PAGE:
James Fusco, who lives one block away, said construction has been going on for months, but that he couldn’t find out what was going to replace what is now a vacant church.
“Who are these people?” Fusco asked at the WRBA’s monthly meeting Saturday, where board members addressed the issue.
The Circle Academy Charter School is in talks to lease the property at 85-27 91st St. in hopes of opening a charter school. Michael Estep, spokesman for Circle Academy, said the property owner, Kings Point Heights, is making the improvements to the building.
“We have not been involved in any of the construction or any decisions about any of that, other than meeting our needs,” Estep said.
Circle Academy has filed a letter of intent with the New York State Board of Regents to open the school in District 27. It must submit a full application to the state Education Department by March 28.
The 91st Street building would only be used for the 2015-2016 school year, until another property at 75-14 Jamaica Ave. is ready for long-term use in the 2016-2017 school year, Estep said.
Circle Academy would lease both properties, and those leases are contingent on approval by the state.
“We were seeking a smaller space that we could handle financially and then move into the building at Jamaica, and even then we will only be using portions of the building,” Estep said. “We will not be using the whole building until we grow into it.”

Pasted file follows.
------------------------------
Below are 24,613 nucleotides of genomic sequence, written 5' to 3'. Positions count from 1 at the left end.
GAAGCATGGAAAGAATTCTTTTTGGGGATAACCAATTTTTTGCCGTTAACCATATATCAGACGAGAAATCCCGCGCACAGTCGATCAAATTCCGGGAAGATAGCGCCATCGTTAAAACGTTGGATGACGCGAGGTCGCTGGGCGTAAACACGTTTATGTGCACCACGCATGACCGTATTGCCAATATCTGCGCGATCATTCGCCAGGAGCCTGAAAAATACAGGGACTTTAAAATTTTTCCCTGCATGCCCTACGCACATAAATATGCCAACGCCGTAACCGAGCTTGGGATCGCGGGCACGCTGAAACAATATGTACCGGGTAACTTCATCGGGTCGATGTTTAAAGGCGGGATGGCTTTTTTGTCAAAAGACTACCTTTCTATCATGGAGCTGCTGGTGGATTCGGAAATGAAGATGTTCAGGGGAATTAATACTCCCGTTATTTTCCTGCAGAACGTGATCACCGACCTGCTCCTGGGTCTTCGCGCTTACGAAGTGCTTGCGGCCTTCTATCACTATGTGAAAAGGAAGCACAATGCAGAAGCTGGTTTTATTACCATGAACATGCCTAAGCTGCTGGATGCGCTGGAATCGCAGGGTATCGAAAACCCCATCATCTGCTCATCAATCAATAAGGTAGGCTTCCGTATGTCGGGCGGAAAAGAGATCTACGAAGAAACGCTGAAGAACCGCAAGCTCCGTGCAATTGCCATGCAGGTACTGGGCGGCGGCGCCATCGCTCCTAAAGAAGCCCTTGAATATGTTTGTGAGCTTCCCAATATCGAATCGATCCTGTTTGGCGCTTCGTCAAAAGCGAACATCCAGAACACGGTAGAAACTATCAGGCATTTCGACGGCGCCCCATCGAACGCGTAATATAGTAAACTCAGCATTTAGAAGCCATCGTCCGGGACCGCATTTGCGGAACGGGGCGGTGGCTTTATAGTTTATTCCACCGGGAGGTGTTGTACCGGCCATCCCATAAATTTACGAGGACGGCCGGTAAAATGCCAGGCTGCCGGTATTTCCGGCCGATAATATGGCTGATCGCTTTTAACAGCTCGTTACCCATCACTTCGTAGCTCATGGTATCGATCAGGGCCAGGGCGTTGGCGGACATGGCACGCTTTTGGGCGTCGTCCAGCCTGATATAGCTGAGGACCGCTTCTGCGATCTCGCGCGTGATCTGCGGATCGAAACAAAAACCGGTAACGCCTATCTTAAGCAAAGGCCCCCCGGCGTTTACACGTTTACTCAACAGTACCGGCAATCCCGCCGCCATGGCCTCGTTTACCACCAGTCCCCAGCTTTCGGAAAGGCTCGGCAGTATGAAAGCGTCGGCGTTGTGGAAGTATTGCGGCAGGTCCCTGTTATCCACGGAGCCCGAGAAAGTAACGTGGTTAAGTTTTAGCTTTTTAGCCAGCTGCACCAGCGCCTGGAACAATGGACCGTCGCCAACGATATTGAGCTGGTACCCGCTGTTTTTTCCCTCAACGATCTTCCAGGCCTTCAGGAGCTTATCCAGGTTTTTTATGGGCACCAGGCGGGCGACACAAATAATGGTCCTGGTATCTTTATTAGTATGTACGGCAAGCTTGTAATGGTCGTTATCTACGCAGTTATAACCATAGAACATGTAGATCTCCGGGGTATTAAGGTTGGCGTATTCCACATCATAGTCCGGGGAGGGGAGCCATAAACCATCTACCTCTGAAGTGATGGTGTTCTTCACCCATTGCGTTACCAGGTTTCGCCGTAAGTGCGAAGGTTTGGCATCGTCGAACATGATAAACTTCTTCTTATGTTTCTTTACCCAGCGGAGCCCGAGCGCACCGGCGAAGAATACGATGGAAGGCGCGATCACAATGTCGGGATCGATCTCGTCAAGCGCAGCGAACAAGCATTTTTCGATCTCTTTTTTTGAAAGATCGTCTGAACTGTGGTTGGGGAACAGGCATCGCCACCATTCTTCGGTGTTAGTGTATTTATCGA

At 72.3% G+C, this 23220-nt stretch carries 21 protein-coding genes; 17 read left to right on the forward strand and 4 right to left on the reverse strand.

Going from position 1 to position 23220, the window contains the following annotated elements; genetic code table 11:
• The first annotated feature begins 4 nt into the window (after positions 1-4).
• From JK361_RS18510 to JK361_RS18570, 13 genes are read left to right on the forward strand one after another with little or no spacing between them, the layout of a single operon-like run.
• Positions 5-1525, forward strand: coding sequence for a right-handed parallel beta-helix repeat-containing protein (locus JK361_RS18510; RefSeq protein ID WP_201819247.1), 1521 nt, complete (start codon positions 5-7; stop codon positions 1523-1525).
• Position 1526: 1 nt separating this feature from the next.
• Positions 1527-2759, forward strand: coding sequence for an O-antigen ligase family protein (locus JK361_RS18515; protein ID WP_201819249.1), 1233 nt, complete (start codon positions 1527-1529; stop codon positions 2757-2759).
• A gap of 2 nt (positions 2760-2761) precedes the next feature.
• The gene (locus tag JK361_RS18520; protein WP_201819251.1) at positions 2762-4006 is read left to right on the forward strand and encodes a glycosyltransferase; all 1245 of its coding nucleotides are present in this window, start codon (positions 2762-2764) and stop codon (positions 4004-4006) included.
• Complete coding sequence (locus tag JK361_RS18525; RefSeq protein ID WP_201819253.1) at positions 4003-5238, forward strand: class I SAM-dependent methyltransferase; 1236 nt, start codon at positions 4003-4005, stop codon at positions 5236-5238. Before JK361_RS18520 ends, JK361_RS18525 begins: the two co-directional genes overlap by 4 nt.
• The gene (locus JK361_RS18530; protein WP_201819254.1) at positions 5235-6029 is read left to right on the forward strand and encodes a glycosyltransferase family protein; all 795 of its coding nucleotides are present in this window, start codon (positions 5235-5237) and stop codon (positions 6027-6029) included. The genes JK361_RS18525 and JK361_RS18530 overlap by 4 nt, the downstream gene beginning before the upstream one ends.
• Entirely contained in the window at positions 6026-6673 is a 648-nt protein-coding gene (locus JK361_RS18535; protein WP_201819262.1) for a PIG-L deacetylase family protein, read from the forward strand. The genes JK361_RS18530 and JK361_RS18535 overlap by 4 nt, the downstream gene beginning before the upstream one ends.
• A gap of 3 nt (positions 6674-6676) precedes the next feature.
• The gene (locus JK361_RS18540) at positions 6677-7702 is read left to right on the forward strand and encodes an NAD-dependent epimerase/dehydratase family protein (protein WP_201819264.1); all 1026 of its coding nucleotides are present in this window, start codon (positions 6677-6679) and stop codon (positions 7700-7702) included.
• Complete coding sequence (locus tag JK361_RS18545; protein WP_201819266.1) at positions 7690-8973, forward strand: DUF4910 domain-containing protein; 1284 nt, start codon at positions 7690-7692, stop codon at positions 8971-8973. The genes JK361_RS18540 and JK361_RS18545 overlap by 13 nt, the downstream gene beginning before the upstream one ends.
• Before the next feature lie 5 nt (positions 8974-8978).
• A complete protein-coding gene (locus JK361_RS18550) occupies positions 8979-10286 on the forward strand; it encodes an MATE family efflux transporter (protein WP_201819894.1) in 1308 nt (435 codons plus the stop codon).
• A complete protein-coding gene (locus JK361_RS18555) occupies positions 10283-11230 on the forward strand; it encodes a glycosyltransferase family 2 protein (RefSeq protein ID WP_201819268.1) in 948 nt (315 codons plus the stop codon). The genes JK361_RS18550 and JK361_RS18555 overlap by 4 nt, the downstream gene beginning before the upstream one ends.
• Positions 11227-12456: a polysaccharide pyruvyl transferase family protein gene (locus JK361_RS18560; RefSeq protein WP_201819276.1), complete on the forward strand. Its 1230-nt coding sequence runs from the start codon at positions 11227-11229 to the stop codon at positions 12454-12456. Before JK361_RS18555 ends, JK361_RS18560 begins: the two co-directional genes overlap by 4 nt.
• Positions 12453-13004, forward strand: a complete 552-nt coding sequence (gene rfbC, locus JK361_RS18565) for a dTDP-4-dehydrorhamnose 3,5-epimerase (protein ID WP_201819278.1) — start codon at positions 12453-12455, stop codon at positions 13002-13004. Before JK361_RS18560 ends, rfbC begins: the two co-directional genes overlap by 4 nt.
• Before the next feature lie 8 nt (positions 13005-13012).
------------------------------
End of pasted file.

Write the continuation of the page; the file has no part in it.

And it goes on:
If approved, Circle Academy would serve kindergarten and first grade in 2015-2016 at 91st Street, with an estimated enrollment of 154 students. When it moves to Jamaica Avenue, it would then add one grade level for each of the following four school years and ultimately serve kindergarten through fifth grade, with an estimated enrollment of 506 students in 2019-2020, according to the letter of intent.
Vincent Amabile, Jr., another Woodhaven resident, questioned the need for a third elementary school in the neighborhood.
“Charter schools are public schools that cost a lot of money to operate,” he said, suggesting any public education money should be used to enhance the existing schools. “Charter schools are just a large expense. Who knows what children they’re going to put into it?”
Who goes would be determined by a lottery held in April 2015, if approved. Estep said waiting lists for charter schools are usually two to three times their capacity. There are 185 in New York City, with 12 in Queens, according to the New York City Department of Education website.
Maria Thomson, who served on the WRBA for 40 years, said she supports the proposal because it wouldn’t take up space in an existing public school building and that Circle Academy is investing a lot of money into the project.
“I look at it as an excellent investment in the community,” she said. “They’ll bring money in, they’ll employ people here, the children will benefit by it; an additional level of education that they wouldn’t get in the public school.”
Each classroom would have about 24 students and two teachers, and will employ the workshop model, which clusters four-to-six students at table.
Circle Academy was scheduled to speak at the WRBA meeting Saturday, but backed out at last minute, Martin Colberg, president of WRBA, said. In their place, Thomson addressed the issue, sparking concern from some as to why they had not yet heard about it.